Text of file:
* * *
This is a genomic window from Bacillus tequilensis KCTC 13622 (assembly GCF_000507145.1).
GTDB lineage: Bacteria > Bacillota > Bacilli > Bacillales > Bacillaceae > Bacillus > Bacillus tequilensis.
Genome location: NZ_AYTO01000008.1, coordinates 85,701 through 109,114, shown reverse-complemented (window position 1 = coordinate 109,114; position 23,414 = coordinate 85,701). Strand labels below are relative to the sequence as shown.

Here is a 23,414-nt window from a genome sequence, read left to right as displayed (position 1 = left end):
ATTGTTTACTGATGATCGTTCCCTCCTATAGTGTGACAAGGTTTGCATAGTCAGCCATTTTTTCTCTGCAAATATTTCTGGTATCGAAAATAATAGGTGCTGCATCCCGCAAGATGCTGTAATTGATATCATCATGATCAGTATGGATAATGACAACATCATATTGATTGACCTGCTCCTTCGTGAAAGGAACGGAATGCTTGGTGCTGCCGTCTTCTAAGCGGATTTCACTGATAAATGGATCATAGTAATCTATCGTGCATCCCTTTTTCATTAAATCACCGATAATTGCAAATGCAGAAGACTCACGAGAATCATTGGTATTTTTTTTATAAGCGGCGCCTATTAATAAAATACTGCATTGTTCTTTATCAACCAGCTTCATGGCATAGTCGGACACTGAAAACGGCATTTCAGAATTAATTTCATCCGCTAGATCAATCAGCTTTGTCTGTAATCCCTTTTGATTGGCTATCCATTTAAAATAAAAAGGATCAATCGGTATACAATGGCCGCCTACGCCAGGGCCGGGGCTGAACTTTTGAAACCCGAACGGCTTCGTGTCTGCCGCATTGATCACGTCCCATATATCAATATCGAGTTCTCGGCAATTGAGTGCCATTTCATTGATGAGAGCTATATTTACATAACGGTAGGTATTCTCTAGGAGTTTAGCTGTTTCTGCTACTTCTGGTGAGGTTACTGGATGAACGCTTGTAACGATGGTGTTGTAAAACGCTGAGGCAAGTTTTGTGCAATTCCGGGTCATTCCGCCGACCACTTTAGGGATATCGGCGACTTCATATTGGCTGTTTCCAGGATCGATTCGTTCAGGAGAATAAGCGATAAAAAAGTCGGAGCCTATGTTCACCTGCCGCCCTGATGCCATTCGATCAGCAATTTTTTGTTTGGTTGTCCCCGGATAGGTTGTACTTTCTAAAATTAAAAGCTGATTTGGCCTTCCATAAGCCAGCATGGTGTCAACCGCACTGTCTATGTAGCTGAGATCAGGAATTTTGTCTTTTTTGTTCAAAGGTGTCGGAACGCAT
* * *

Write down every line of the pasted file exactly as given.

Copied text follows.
This is a genomic window from Bacillus tequilensis KCTC 13622 (assembly GCF_000507145.1).
GTDB lineage: Bacteria > Bacillota > Bacilli > Bacillales > Bacillaceae > Bacillus > Bacillus tequilensis.
Genome location: NZ_AYTO01000008.1, coordinates 85,701 through 109,114, shown reverse-complemented (window position 1 = coordinate 109,114; position 23,414 = coordinate 85,701). Strand labels below are relative to the sequence as shown.

Here is a 23,414-nt window from a genome sequence, read left to right as displayed (position 1 = left end):
ATTGTTTACTGATGATCGTTCCCTCCTATAGTGTGACAAGGTTTGCATAGTCAGCCATTTTTTCTCTGCAAATATTTCTGGTATCGAAAATAATAGGTGCTGCATCCCGCAAGATGCTGTAATTGATATCATCATGATCAGTATGGATAATGACAACATCATATTGATTGACCTGCTCCTTCGTGAAAGGAACGGAATGCTTGGTGCTGCCGTCTTCTAAGCGGATTTCACTGATAAATGGATCATAGTAATCTATCGTGCATCCCTTTTTCATTAAATCACCGATAATTGCAAATGCAGAAGACTCACGAGAATCATTGGTATTTTTTTTATAAGCGGCGCCTATTAATAAAATACTGCATTGTTCTTTATCAACCAGCTTCATGGCATAGTCGGACACTGAAAACGGCATTTCAGAATTAATTTCATCCGCTAGATCAATCAGCTTTGTCTGTAATCCCTTTTGATTGGCTATCCATTTAAAATAAAAAGGATCAATCGGTATACAATGGCCGCCTACGCCAGGGCCGGGGCTGAACTTTTGAAACCCGAACGGCTTCGTGTCTGCCGCATTGATCACGTCCCATATATCAATATCGAGTTCTCGGCAATTGAGTGCCATTTCATTGATGAGAGCTATATTTACATAACGGTAGGTATTCTCTAGGAGTTTAGCTGTTTCTGCTACTTCTGGTGAGGTTACTGGATGAACGCTTGTAACGATGGTGTTGTAAAACGCTGAGGCAAGTTTTGTGCAATTCCGGGTCATTCCGCCGACCACTTTAGGGATATCGGCGACTTCATATTGGCTGTTTCCAGGATCGATTCGTTCAGGAGAATAAGCGATAAAAAAGTCGGAGCCTATGTTCACCTGCCGCCCTGATGCCATTCGATCAGCAATTTTTTGTTTGGTTGTCCCCGGATAGGTTGTACTTTCTAAAATTAAAAGCTGATTTGGCCTTCCATAAGCCAGCATGGTGTCAACCGCACTGTCTATGTAGCTGAGATCAGGAATTTTGTCTTTTTTGTTCAAAGGTGTCGGAACGCAT